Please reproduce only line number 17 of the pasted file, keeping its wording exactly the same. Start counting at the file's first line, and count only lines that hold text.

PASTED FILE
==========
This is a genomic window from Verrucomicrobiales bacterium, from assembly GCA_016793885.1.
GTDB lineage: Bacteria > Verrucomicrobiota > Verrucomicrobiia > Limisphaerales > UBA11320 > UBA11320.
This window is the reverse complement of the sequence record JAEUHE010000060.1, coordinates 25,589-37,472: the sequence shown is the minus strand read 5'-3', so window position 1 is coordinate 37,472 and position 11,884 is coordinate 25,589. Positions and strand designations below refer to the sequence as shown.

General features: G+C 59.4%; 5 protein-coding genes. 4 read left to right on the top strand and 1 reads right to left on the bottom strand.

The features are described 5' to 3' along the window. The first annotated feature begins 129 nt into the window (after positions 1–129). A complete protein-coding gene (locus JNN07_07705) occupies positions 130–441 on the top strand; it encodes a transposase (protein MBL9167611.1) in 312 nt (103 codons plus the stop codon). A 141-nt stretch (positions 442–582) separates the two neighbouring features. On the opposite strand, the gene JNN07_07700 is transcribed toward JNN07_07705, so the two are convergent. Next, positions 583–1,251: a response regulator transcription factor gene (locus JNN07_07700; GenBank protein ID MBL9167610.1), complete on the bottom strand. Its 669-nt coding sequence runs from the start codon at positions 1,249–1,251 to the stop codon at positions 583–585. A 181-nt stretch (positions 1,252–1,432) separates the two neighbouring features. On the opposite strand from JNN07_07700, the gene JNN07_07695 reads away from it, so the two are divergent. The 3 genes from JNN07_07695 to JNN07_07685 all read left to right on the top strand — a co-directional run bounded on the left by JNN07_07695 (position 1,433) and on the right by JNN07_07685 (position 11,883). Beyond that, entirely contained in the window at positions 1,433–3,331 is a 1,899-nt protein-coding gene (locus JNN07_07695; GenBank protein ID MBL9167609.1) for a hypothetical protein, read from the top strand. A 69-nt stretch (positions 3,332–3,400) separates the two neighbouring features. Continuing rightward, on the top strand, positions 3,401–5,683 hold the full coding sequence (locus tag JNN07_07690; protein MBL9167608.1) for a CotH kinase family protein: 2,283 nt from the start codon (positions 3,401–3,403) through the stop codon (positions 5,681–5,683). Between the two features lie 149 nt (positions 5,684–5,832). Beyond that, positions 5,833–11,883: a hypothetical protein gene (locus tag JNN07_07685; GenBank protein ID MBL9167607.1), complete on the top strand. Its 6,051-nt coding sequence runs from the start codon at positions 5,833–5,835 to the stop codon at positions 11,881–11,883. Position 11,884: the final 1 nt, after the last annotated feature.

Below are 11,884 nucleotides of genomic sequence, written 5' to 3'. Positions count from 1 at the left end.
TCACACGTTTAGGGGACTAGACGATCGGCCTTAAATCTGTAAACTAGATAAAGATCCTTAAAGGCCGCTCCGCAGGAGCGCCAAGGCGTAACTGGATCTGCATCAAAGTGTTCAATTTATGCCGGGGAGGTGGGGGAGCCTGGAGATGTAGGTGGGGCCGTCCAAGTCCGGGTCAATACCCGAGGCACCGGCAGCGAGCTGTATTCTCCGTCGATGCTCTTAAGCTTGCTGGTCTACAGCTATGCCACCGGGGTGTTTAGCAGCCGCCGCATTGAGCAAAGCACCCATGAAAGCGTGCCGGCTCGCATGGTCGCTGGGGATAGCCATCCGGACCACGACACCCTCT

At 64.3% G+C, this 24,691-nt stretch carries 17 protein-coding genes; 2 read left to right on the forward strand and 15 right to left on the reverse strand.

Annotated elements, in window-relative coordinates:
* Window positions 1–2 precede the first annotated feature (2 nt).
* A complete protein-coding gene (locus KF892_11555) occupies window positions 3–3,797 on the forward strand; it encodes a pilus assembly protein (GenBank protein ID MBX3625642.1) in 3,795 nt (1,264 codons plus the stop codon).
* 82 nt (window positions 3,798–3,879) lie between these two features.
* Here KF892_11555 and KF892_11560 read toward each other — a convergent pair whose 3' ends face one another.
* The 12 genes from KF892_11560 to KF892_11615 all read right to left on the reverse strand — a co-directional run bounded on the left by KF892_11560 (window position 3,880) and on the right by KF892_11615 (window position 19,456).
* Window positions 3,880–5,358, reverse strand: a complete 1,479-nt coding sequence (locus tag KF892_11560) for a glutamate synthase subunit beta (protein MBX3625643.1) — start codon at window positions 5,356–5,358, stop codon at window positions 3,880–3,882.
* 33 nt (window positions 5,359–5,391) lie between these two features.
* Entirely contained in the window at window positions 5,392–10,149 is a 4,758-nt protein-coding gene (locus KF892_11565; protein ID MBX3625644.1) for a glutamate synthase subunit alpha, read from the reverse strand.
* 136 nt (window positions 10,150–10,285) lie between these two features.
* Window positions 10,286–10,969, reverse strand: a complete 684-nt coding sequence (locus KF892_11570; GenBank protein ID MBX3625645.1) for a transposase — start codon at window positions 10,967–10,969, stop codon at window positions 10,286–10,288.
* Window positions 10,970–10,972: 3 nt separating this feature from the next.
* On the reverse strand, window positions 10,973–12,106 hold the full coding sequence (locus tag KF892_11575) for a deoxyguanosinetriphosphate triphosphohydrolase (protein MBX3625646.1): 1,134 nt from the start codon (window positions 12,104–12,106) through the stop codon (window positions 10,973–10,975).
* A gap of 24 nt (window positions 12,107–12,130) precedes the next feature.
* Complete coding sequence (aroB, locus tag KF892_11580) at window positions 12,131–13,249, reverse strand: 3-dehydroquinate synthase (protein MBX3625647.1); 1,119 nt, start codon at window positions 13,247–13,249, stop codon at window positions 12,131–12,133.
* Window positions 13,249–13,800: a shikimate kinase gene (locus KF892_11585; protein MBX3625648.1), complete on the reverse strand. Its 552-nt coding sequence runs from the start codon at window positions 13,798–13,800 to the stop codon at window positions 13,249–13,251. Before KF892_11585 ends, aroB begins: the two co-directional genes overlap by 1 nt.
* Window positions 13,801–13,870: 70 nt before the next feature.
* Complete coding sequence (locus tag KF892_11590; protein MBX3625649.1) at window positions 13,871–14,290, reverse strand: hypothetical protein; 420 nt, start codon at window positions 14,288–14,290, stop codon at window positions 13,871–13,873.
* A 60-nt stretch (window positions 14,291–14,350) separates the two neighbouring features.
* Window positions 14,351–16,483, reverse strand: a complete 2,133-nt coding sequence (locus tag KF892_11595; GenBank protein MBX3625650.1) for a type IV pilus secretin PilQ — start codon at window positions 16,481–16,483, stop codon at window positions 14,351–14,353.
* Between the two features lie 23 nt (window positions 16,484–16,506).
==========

* Entirely contained in the window at window positions 5,392–10,149 is a 4,758-nt protein-coding gene (locus KF892_11565; protein ID MBX3625644.1) for a glutamate synthase subunit alpha, read from the reverse strand.